Memorial statue unveiled following successful campaign
June 30th was a landmark day as a memorial statue of Mary Seacole, the Jamaican-born nurse who cared for British soldiers during the Crimean War, was unveiled in the grounds of St. Thomas’ Hospital in London. The statue set a precedent as the first in the UK dedicated to a named black woman.
Mary Seacole was a truly remarkable woman. In 1854 she approached the War Office and asked to be sent to the front line in the Crimea, to assist in an area where there was known to be poor medical facilities for the wounded. She was refused in her application, but she resolved to travel anyway using her own funds and established the British Hotel near Balaclava to tend to the sick and convalescent. She also visited the battlefield in order to nurse the wounded.
The unveiling of the statue follows 12 years of tireless campaigning by the Mary Seacole Memorial Statue Appeal, which raised over £500,000 to put towards the costs of producing and installing the memorial. This included over £27,000 raised through the Appeal’s Last Lap campaign on JustGiving.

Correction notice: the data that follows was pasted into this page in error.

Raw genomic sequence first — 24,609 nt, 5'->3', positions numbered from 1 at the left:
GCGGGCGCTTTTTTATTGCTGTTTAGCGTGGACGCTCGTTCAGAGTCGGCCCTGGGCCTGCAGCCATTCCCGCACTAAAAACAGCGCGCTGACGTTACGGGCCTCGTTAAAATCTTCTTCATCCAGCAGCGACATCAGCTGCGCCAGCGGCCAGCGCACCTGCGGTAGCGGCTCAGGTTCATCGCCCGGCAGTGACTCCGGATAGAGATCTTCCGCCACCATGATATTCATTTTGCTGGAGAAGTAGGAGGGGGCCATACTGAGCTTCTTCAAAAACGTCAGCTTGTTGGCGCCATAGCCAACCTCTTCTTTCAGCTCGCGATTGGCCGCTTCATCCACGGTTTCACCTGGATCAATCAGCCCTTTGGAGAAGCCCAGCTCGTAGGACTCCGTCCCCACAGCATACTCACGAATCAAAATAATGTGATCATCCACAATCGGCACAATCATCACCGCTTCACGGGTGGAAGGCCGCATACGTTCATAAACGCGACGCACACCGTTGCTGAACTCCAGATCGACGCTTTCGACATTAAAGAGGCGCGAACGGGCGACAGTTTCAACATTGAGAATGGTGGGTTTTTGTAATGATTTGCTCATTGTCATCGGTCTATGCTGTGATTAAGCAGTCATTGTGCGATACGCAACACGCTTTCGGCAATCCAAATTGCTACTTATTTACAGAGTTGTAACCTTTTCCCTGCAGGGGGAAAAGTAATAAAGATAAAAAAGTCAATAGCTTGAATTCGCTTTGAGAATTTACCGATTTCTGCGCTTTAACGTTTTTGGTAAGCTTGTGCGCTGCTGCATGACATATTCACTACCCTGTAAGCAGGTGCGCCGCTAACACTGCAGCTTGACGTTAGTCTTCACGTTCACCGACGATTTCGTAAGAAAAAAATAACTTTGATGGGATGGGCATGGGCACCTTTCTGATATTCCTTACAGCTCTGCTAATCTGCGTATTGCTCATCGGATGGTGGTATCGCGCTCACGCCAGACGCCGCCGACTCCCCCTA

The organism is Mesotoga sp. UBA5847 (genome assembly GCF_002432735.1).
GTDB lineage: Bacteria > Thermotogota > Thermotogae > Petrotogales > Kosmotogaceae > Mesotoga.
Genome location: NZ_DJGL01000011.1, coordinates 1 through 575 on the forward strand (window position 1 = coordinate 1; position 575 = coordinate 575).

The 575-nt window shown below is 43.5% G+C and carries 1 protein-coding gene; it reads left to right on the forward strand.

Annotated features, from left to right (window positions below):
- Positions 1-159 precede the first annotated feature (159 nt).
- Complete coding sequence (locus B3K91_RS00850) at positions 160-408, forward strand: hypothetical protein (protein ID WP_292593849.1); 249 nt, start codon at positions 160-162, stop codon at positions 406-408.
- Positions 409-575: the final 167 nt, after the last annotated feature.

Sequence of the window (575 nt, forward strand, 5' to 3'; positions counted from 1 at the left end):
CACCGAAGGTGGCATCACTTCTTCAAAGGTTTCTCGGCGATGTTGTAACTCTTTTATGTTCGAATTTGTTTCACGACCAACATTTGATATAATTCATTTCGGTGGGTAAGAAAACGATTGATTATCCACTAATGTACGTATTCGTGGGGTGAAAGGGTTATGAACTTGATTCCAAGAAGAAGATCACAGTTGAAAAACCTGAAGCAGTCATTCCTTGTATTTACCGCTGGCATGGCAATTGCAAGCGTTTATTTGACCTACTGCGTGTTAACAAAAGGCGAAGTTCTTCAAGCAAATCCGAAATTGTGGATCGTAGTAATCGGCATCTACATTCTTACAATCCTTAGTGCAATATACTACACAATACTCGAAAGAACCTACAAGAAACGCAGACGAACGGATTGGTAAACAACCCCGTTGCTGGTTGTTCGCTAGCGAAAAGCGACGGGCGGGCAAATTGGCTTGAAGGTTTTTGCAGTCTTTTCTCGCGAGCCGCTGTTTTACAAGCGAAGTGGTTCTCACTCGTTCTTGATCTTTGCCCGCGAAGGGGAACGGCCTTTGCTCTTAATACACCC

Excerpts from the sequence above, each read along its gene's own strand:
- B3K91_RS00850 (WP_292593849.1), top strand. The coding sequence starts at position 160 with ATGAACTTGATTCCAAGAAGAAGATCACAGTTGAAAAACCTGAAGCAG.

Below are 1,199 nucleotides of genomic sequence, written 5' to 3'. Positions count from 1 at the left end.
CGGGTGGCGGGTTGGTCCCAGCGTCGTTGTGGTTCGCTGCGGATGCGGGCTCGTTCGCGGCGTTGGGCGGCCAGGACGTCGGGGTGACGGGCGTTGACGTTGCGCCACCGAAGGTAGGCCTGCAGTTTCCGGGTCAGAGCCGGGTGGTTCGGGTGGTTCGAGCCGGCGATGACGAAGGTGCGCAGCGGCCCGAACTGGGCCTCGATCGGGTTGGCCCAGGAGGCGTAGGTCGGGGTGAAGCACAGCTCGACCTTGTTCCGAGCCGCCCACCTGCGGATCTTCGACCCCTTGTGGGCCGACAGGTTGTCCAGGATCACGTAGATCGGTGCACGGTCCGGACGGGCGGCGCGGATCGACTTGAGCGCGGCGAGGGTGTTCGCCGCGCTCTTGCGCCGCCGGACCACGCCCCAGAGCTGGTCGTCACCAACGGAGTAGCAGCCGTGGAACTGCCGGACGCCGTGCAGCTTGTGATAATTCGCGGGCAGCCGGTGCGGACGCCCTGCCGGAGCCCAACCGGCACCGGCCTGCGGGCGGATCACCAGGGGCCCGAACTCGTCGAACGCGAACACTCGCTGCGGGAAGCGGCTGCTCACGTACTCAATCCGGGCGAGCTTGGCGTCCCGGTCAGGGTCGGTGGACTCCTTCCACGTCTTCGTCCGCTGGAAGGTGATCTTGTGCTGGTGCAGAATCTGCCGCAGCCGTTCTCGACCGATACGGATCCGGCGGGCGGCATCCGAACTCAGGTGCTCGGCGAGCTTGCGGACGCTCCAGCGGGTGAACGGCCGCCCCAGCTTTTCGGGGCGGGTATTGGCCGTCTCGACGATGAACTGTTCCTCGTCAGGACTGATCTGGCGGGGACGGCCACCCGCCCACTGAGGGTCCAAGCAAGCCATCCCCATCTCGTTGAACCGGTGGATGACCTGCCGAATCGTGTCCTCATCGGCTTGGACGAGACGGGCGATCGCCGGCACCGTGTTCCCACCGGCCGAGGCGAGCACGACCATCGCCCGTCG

Over 150 individual donors contributed to the success of the Last Lap campaign, providing a boost to donations during the closing stages of the long-running fundraising drive. Professor Elizabeth Anionwu CBE FRCN, Emeritus Professor, University of West London, Vice Chair of the Mary Seacole Memorial Statue Appeal commented, “Our campaign via JustGiving provided the necessary boost to encourage donations in the last stages of a longstanding fundraising drive. A significant sum was raised in a very short amount of time. The online page encouraged many individuals and organisations to leave wonderfully encouraging comments that certainly boosted the morale of the Trustees. The great news is that the Mary Seacole Memorial Statue was unveiled at the end of June 2016!”
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